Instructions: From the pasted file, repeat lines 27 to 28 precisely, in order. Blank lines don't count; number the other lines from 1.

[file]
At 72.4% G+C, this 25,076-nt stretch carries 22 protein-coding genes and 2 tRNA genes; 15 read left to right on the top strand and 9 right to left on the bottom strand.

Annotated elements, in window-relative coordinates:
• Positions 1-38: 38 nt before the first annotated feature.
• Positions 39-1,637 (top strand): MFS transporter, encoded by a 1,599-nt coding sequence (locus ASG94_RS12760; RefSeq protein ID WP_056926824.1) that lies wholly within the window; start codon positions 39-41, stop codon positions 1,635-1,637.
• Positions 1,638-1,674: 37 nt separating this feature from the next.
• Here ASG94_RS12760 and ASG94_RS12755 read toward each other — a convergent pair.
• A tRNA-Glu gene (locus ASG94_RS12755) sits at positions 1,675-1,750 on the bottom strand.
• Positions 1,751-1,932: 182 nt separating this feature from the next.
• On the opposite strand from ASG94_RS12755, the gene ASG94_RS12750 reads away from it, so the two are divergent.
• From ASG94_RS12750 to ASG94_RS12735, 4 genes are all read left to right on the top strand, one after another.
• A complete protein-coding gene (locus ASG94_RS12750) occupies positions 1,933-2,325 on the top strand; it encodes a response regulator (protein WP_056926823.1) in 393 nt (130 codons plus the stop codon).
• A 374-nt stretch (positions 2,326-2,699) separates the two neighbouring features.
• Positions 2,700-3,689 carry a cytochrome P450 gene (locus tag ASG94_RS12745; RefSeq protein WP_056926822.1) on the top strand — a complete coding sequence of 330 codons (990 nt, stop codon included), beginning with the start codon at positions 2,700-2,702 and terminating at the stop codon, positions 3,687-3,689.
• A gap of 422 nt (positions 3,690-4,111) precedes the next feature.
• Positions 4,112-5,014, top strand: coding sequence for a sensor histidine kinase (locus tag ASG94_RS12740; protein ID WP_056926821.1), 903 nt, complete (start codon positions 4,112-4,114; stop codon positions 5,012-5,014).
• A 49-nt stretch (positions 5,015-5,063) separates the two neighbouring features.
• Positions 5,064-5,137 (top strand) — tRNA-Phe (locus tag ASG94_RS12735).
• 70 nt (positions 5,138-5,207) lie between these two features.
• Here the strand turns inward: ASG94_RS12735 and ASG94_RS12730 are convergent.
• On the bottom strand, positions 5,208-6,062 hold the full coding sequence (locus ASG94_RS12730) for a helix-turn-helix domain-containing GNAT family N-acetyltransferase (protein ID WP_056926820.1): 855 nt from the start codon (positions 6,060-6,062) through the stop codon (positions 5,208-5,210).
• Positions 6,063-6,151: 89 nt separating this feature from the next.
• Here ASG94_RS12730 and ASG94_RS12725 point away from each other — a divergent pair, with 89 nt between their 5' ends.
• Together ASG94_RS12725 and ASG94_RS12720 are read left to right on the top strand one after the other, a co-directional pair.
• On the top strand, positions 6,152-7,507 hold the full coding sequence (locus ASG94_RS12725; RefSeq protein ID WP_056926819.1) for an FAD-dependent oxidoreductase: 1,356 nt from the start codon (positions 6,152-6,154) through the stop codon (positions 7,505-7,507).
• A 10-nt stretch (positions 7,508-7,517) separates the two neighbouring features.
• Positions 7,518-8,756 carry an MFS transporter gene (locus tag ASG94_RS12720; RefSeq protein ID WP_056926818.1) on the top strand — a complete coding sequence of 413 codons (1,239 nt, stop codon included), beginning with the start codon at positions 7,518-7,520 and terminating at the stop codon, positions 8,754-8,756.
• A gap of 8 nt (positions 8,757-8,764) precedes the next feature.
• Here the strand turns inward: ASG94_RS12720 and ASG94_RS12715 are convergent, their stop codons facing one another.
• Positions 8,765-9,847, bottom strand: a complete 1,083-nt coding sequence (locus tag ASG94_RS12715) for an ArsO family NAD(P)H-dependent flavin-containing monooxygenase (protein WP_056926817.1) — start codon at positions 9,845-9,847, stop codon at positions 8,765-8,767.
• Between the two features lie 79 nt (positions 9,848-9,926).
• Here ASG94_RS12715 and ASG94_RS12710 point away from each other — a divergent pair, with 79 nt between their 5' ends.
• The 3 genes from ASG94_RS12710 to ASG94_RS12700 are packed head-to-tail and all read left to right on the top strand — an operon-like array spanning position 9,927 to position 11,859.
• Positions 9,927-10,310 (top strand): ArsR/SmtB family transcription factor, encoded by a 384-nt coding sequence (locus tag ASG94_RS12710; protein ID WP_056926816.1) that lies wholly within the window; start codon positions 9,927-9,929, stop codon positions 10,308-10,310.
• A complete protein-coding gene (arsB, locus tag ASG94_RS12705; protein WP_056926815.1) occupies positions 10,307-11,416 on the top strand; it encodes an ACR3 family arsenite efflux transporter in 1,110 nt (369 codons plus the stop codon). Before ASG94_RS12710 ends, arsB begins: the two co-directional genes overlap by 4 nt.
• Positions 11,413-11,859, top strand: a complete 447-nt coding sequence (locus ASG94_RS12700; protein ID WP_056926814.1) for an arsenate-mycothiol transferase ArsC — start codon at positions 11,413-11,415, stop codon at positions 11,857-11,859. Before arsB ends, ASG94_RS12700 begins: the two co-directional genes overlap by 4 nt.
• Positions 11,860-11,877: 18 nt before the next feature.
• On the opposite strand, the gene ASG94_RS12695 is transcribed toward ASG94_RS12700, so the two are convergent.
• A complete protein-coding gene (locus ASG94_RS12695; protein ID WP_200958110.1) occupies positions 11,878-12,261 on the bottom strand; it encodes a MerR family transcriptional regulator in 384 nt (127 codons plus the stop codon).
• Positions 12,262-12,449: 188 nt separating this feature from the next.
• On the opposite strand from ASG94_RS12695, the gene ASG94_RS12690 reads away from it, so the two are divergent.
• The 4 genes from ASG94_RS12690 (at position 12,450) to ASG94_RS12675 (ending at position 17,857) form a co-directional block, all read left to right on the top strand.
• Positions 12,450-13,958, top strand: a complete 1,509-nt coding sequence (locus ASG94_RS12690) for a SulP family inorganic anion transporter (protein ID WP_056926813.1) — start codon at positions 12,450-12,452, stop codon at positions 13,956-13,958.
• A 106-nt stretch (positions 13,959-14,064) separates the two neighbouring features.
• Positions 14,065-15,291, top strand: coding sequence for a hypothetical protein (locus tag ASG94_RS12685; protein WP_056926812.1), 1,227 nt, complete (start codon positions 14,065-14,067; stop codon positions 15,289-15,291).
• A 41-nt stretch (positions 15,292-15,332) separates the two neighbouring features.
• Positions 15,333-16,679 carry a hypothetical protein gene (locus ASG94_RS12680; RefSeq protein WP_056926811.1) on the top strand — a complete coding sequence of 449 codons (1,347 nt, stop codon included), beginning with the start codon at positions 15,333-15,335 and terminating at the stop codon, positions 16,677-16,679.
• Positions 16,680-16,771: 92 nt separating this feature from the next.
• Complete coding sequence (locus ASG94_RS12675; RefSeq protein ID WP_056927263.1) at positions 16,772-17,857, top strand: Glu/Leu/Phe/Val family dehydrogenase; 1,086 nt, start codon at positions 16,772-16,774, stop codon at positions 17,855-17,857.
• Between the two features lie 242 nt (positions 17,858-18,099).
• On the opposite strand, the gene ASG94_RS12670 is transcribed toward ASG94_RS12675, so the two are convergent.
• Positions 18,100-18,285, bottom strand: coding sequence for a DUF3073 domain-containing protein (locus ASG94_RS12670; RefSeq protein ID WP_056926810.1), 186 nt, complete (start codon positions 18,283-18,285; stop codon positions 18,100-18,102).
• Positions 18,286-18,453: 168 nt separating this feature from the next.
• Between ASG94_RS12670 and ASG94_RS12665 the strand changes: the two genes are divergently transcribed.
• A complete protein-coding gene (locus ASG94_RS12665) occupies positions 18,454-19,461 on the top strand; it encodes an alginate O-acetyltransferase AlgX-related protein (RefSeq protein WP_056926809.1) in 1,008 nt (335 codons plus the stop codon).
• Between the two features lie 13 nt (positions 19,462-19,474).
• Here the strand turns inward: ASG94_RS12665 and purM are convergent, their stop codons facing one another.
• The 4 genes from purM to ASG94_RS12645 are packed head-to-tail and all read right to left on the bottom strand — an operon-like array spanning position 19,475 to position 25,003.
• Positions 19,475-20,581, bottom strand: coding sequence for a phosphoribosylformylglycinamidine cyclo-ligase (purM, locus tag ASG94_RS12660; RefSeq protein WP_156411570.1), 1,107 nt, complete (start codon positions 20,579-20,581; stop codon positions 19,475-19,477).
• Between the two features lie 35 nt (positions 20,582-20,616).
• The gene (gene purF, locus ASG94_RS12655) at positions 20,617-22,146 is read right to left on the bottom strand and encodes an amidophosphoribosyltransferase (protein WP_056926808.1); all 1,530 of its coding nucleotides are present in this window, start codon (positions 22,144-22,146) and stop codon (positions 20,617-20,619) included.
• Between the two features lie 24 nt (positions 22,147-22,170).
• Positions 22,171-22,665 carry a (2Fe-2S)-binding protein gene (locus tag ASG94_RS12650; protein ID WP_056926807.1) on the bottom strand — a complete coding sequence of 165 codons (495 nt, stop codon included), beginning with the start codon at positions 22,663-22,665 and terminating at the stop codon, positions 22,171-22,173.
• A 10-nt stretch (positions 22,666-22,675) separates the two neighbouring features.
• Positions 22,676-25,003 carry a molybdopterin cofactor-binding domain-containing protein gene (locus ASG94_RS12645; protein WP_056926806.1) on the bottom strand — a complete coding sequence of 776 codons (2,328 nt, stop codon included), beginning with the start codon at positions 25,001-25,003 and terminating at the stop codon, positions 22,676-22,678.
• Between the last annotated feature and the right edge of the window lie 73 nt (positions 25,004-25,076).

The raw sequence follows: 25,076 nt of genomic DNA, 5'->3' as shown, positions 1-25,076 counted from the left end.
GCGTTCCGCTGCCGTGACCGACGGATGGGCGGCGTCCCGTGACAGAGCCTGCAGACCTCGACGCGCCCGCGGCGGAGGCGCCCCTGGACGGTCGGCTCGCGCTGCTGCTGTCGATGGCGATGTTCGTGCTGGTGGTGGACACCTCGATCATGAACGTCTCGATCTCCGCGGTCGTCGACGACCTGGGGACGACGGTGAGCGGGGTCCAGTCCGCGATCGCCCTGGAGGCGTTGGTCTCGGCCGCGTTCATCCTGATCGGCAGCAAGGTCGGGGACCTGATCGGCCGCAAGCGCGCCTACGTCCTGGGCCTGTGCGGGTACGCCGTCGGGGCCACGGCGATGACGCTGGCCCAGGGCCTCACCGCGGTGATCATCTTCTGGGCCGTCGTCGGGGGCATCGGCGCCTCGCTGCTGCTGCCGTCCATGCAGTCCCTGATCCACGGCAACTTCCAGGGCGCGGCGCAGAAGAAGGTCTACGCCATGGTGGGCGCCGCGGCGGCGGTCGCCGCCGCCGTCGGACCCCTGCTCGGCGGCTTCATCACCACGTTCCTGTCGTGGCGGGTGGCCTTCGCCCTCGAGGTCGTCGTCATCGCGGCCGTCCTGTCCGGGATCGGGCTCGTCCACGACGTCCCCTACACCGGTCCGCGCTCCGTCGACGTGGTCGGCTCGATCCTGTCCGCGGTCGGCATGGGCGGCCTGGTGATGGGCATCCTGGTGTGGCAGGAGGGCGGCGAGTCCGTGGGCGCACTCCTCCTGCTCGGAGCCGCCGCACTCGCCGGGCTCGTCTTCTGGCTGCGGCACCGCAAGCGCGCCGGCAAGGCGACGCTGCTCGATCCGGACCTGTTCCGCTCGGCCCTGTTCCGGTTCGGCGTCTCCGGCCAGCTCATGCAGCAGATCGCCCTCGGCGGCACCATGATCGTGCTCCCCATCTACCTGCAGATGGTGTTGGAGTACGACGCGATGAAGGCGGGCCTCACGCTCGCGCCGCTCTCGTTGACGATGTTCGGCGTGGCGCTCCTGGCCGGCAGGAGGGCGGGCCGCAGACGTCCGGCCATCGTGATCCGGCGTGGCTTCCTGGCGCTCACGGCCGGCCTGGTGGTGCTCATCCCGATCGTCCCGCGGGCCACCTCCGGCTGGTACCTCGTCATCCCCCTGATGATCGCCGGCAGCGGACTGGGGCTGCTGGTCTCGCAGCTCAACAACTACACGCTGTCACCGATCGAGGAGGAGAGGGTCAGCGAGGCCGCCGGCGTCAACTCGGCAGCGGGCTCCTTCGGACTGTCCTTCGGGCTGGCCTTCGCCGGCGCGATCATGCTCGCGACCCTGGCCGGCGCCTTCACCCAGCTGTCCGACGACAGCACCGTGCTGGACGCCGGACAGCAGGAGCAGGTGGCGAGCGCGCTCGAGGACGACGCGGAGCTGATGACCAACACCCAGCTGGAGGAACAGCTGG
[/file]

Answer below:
• A gap of 8 nt (positions 8,757-8,764) precedes the next feature.
• Here the strand turns inward: ASG94_RS12720 and ASG94_RS12715 are convergent, their stop codons facing one another.